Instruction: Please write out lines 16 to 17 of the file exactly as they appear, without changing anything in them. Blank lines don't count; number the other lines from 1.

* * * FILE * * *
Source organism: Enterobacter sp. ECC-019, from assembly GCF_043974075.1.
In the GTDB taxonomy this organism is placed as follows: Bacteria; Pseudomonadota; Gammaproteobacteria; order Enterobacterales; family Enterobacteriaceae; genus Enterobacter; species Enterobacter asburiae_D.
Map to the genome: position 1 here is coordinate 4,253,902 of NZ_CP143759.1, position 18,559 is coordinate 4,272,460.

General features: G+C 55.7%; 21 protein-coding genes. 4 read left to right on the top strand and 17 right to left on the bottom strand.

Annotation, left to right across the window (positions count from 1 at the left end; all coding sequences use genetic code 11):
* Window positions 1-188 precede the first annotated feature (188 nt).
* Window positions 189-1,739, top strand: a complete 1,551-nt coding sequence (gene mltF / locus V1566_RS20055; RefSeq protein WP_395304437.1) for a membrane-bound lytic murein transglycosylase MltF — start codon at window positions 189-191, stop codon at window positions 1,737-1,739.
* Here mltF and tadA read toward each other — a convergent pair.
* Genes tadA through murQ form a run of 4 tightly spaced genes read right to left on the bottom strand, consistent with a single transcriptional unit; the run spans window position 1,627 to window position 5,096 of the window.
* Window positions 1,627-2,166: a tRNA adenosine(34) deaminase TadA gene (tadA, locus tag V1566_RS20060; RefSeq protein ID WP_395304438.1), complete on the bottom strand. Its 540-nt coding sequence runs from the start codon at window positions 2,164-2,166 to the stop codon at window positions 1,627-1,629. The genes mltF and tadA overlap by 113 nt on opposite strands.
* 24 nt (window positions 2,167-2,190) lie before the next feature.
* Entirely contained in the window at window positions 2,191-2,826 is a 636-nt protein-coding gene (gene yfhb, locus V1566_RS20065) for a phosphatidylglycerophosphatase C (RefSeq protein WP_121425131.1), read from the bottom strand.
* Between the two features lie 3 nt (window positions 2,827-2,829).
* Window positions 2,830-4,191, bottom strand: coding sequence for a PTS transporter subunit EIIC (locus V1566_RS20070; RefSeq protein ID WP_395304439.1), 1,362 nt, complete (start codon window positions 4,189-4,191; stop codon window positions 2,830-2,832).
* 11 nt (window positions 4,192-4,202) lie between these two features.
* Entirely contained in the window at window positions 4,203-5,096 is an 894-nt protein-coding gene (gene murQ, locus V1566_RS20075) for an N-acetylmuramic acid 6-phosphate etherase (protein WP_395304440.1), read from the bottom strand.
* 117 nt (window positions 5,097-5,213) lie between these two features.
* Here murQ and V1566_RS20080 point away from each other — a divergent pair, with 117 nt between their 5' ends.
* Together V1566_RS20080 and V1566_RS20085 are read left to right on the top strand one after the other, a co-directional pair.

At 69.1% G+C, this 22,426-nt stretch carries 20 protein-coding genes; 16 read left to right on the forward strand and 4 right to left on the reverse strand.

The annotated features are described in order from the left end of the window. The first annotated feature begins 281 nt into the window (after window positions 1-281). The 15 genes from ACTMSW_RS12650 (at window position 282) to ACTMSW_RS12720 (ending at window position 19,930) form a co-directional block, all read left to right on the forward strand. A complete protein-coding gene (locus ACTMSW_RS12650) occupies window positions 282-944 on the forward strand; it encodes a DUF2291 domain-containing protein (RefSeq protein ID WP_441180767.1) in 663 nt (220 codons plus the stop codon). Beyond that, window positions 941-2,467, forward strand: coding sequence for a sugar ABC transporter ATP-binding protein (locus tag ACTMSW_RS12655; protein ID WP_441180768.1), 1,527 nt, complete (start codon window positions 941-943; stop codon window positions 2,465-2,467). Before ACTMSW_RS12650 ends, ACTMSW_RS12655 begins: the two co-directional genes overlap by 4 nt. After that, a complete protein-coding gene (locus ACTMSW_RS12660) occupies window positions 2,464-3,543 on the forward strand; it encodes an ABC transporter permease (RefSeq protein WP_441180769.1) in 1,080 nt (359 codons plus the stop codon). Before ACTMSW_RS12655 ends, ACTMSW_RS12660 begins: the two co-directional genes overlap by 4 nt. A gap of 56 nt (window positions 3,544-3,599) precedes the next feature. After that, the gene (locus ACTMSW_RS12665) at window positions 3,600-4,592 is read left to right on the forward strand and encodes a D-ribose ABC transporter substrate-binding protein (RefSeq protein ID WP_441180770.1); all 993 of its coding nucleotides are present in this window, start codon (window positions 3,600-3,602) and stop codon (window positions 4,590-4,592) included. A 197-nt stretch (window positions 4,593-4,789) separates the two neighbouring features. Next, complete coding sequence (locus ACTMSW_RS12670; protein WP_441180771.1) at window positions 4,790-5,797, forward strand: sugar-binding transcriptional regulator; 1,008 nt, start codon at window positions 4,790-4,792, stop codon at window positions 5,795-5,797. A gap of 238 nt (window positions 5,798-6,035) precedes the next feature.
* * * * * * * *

* Entirely contained in the window at window positions 4,203-5,096 is an 894-nt protein-coding gene (gene murQ, locus V1566_RS20075) for an N-acetylmuramic acid 6-phosphate etherase (protein WP_395304440.1), read from the bottom strand.
* 117 nt (window positions 5,097-5,213) lie between these two features.